“No place for Conservatives” isn’t about Maria Conchita Alonso getting kicked out of Vagina Monologues en Español.
Rather, Pete Spiliakos has a very evocative little piece, Victory Disease, at Postmodern Conservative:
One thing that struck me about presidential elections in the post-1984 era was that, of the candidates who have serious hopes of winning their party’s nomination, the Democrats tried to seem more moderate than they really were while the Republicans tried to seem more radical than they really were …
The reelection of Obama has changed this perception. The mood of many on the left is [that in] a straight fight between a liberal and a conservative, they think they have the advantage – and an advantage that will only grow with time. This changes the dynamic within the Democratic Party. A candidate might think they can indulge a more obnoxious and divisive left-politics to win the nomination with less fear that it will suffice to destroy them in the general election. What is the median voter going to do? Vote Republican? Ha!
When Obama first came to national attention in 2004, he said that there was no Red America and no Blue America, only the United States of America. Now Andrew Cuomo seems to be experimenting at the state-level (laboratories of democracy and all that) with the idea that people who do not agree with the Democratic party platform have no place in America. It didn’t take long for the arrogance of power to take hold. This hubris will bring grief to the left and the Democratic party, but it will do damage to the country first.
I think Spiliakos has just said about the nicest thing about the GOP that can be said today: the Democrats, giddy with power, may quickly become so leftist and oppressive (he’s not really exaggerating the Cuomo remark) that there is, once again, a dime’s worth of difference — which might get me voting Republican in more close races and with a little more enthusiasm.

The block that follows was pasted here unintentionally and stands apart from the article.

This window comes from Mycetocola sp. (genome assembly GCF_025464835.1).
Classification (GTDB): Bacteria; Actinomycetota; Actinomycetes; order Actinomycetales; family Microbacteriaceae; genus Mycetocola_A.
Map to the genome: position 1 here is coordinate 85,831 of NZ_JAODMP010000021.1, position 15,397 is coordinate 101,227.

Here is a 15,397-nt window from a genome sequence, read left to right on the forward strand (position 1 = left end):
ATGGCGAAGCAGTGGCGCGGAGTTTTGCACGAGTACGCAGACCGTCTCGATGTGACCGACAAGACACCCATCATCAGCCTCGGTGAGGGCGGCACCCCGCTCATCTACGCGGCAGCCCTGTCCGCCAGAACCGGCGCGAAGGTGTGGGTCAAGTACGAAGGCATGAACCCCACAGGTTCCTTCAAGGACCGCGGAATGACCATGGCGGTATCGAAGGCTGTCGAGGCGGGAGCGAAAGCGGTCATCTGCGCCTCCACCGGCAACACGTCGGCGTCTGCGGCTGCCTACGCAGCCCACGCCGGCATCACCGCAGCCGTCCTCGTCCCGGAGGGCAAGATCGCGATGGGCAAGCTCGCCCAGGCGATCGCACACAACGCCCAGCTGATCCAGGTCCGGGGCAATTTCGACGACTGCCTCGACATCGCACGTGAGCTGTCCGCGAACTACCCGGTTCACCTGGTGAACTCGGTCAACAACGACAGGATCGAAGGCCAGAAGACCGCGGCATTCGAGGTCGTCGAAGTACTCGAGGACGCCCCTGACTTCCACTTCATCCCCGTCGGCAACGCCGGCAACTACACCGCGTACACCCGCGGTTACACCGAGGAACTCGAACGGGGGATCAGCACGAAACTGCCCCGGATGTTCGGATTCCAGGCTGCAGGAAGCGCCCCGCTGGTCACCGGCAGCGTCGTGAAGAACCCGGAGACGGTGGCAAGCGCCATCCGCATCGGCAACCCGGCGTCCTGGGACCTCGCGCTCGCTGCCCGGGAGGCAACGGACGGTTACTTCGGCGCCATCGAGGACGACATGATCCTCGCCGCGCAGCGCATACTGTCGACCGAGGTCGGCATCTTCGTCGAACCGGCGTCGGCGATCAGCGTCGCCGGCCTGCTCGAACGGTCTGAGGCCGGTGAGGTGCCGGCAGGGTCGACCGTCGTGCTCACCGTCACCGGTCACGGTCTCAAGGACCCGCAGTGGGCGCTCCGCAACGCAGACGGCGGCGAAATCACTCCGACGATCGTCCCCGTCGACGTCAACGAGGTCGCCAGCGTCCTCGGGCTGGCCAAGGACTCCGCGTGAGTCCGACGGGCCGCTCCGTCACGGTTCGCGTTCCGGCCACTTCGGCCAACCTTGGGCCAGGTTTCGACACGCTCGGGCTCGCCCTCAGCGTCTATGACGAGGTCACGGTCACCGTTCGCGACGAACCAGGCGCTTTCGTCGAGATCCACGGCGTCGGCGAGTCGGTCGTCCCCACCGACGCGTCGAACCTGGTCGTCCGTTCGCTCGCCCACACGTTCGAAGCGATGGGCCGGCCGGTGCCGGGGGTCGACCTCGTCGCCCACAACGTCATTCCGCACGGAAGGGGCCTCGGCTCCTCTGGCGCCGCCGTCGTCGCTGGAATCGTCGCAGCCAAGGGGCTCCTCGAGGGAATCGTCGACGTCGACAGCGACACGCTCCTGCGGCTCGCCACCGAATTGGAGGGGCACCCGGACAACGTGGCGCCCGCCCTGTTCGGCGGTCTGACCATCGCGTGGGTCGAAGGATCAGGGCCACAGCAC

“America: Love it or leave it.” That sounds vaguely familiar, but I don’t recall the speakers being liberals last time around.
On a scale of 1-10, 1 being no damage and 10 being permanent long range damage, how much has the IRS and tax administration been damaged by the current IRS scandal? (And I would append to that the question: was it a scandal?)
Shouting Thomas replies:
I live in the midst of the far left here in Woodstock.
You should hear what they have to say. I’ll boil it down for you.
Republicans are bigots. Bigots have no right to be involved in the political process.
Driving the bigots out of the arena is a noble achievement. The IRS is doing a good thing.
Maybe we should talk about Maria Conchita Alonso?
Meanwhile, in states not known as hotbeds of liberalism (Kentucky, Nevada, Missouri), the “free market” remains a sham and a delusion. You can’t start a new moving company without a Certificate of Need and as a practical matter, you can’t get that certificate if there’s a protest from anyone you’d be competing with.
And what do the protests allege? “[A]ll of them have asserted as grounds for protest that the new company would ‘directly compet[e] with’ the existing company and ‘result in a diminution of [its] revenues.'”